More than A Pop-Up

Zscaler, a cybersecurity system, blocks evolving threats for billions of companies and schools’ computers.

When students open their laptop they will most likely be shown a pop up of Zscaler. Although students cannot interact with the app, it is constantly monitoring computers. 

“On the users end, it looks and feels like a web filter or blocker, making websites and apps unavailable based on content or risk. Zscaler ensures that the connections between student devices and the internet at large are done so in a safe and secure way,” Assistant Principal in charge of technology Timothy Flynn said. 

When students use their computer and try to access certain websites, Zscaler block programs that appear to pose a cybersecurity threat. 

If a student’s computer was accessed by a cyber-criminal, their personal information would be at risk and the device likely infected by a virus. So Zscaler saves the computer from data and security threats. 

The cybersecurity system uses a web filter, which is a program that instantly denies a bad website before you finish your search.

“Without Zscaler, it would be very easy for a cyber-criminal to hitch a ride on one or multiple of these packets of information and find their way in,” Flynn said.

Zscaler does not necessarily affect the laptop on the student’s end, it mainly focuses on making sure the websites used are safe and won’t allow any viruses to ruin a student’s laptops. 

“Zscaler ensures that the connections between student devices and the internet at large are done so in a safe and secure way,” Flynn said.

Zscaler allows students to be safe on their school computers without the constant monitor of a teacher. Their devices are safe, and learning will continue in its undisturbed, virus free form.

What the kidssayin’ these days

Do you have rizz? Is your food actually bussin? Why have you been acting sus lately? Do you even know what any of this means? You’re probably behind on the most up to date slang.

“Slang has changed the way people express themselves in texting and communicating with others, and it creates language barriers because younger generations use different ways people speak with each other,” sophomore Anna Taylor said.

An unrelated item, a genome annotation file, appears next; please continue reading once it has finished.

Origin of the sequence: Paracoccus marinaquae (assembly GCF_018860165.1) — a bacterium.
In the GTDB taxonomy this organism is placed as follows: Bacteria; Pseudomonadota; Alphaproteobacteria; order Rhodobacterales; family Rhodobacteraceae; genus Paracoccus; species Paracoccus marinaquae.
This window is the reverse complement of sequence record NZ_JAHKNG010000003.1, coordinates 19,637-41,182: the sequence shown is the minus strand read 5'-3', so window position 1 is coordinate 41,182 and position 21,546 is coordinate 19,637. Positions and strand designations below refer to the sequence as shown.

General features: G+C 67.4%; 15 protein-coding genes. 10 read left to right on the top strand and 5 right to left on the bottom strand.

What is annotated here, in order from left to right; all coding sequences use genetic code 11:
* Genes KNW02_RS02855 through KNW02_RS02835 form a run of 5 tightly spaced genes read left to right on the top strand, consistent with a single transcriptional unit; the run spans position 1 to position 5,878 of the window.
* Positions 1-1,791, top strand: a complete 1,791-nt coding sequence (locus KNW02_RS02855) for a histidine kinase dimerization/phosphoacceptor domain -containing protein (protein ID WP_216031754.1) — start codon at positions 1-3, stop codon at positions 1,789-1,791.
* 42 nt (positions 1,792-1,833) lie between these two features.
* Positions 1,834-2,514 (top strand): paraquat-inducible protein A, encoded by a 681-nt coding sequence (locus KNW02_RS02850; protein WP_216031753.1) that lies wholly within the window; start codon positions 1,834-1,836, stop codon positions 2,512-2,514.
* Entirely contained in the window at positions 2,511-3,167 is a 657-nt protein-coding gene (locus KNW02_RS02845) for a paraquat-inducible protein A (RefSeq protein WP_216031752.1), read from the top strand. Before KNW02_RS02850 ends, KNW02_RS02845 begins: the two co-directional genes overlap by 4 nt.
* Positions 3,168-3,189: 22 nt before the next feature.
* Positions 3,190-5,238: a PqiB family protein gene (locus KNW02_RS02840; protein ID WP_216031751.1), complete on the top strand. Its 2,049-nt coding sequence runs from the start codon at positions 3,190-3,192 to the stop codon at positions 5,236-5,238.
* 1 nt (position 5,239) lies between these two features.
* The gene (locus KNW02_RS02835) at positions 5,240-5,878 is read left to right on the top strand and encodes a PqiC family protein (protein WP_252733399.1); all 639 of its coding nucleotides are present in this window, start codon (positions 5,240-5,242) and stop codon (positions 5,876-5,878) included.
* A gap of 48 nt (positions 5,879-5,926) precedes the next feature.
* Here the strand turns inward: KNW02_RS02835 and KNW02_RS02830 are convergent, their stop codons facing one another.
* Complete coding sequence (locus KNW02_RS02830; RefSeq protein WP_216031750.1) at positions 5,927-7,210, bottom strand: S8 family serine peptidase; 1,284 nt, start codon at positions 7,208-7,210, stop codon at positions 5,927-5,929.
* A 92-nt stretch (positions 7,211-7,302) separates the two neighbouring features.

While slang can be useful and efficient, many older generations have trouble translating. 

“Slang has a lot of impact, I think that unfortunately too many people use slang, and sometimes it’s really not appropriate,” Art teacher Carl Overton said. 

As a teacher for over 30 years, Overton as well as many senior teachers have included the slang in daily lessons, or at least tried to grasp their meanings to stay up to date.

“Slang is also a way of getting around using proper speech, and a person would rather use slang in their speech rather than take the time to express themselves in a really productive manner,” Overton said.

“Slang terms can be efficient shorthand ways to express ideas and concepts. Not only does this make communication more efficient, but also it reinforces friendships,” Sociolinguist Yanchun 

Zhou said in his article, a Sociolinguist Study of American Slang.

A recent Tiktok trend challenged families to ask men about “How often they think about the Roman Empire?” Shockingly it was found that an unusual amount of men thought about the Roman Empire on a weekly basis. Soon after people started listing or naming things that impacted their thought process, or what crossed their mind on a daily basis.

The use of social media amongst teens today has created the use of a new language. 

This modern use of informal language has left the older generations bamboozled, creating tons of confusion in the communication amongst teens and elders.

Slang is inevitable. Being adaptable and understanding the latest slang terms can connect people  to enhance relationships.

Bigger the Better

The orchestra has grown into the biggest in school history, with 111 students in all three of the orchestras: Concert, Sinfonia, and Counterpoint. This is a big step from 91 last year, and 76 the year before.

In any orchestra, one must pay attention to the director and  performers around them. But they have to block out things that can disrupt a performance in a smaller orchestra as well.

These skills weren’t as crucial due to the smaller amount of people, and therefore, fewer distractions.

With the rising number of musicians joining, these skills need to be sharpened for a smoother concert.